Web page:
I opted to get to James Blake early to secure a spot at the main stage, where Toro Y Moi was finishing up with a live rendition of “The Difference” with Flume, which was interesting to see from their perspective as it was filled with far more energy as Chaz Bear bounced around stage.
A lot of the crowd left after they were done, presumably to catch the end of The Blessed Madonna or go catch Duke Dumont. They ended up missing a stellar performance from James Blake who played hits like “Limit to your Love” as well as bringing SwaVay out for “Frozen.” At one point, someone at the very front of the crowd shouted out happy birthday to James, who sheepishly admitted it was his birthday on Monday. After teasing “Happy Birthday” on his keys the crowd responded by spontaneously singing happy birthday, an incredibly sweet moment that felt truly special to be a part of.
From there, it was only a matter of time before the “main” event of the festival… The Chemical Brothers. Having only seen them once before in my 12 years of going to EDM events, at HARD Summer 2015, I knew this was something that we couldn’t miss. As they opened with “Block Rockin’ Beats” and swiftly moved into “Go,” all my suspicions were rapidly confirmed. Over the course of the next hour, the English duo awed the crowd with intensely creative mixing and visuals keeping the crowd moving and jumping even in the cold weather. By the end, and in the days after, I’d see plenty of friends who were also in attendance sharing their thoughts and the overwhelming agreement that it was an all-time set, one that we’d remember for years.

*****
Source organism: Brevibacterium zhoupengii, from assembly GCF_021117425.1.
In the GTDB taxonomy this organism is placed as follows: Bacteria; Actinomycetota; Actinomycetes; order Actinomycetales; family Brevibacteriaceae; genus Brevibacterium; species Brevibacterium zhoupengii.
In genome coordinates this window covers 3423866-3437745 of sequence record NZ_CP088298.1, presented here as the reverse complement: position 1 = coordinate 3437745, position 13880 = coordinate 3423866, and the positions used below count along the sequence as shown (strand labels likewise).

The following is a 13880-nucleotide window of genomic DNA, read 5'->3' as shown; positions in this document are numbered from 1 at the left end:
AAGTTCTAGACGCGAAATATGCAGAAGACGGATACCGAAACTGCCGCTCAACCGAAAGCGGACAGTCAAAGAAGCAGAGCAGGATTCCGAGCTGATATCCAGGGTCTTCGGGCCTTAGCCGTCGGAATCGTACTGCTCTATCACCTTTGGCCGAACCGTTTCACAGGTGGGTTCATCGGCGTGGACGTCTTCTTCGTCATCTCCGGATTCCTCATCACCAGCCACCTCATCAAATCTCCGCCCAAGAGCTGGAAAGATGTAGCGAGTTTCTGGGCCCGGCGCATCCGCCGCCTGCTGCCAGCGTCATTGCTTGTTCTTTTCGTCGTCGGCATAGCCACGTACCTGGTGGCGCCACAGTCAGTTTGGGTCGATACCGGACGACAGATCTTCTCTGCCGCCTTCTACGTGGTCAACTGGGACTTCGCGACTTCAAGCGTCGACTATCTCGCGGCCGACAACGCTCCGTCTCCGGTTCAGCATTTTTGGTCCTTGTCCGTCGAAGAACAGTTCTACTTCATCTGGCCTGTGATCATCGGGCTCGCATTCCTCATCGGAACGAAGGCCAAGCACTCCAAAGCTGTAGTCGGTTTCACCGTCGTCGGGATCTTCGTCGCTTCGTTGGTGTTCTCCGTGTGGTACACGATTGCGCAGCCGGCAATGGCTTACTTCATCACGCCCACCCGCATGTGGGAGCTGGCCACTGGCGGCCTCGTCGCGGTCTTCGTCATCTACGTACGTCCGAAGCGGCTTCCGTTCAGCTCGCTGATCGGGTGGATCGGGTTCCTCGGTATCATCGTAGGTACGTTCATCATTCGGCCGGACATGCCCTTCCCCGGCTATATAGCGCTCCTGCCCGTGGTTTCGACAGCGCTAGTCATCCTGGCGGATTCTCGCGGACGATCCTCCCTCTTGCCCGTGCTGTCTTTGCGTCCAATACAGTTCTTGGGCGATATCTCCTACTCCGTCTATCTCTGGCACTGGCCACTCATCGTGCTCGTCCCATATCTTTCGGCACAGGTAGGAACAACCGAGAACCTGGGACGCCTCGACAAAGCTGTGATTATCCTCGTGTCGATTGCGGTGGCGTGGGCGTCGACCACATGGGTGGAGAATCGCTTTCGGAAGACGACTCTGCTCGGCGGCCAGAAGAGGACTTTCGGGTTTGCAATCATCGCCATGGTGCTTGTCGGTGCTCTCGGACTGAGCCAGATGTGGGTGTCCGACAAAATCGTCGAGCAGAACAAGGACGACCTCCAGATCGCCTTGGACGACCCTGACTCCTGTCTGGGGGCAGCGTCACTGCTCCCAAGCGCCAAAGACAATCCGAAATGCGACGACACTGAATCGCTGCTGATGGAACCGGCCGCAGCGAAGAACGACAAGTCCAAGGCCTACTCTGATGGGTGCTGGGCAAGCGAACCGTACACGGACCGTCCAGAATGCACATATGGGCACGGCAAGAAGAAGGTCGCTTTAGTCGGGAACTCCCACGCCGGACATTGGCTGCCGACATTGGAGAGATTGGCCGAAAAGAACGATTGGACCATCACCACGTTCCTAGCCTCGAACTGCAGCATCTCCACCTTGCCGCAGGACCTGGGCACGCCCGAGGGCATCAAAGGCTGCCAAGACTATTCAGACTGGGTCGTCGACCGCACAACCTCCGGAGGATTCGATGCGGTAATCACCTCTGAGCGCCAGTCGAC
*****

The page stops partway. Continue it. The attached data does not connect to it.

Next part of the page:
Overall, Portola started off a bit rocky but finished with a flourish. Despite long lines and some logistical snafus, with a lineup like that, you can’t really go wrong. The Ship and Crane stages were horribly inclined to overcrowding, with people spilling out of the back and sides especially for acts like Fatboy Slim or Caribou, but the sound was still pretty crisp. The biggest issue with the stages, apart from the Warehouse stage on the first day, was the sound bleed between Ship and Pier, whose crowds were almost intermingling at peak hours. During Flume’s set at Pier when Arca was at Ship, the dissonance was so intense we had to leave.
It’s hard to imagine how this lineup could be topped if it was to have a second year (which has not yet been announced or teased), but there are plenty of acts that could step up and fill in or rise to headliner status by next year. We could have imagined seeing The Crystal Method, Hot Chip, Digitalism, or Bloc Party at the festival this year, so maybe next? Either way, we’ll definitely be there.
Photo via Scott Hutchinson
This article was first published on Your EDM. Source: Despite logistical issues, Portola emerges as phenomenal first year festival [Review]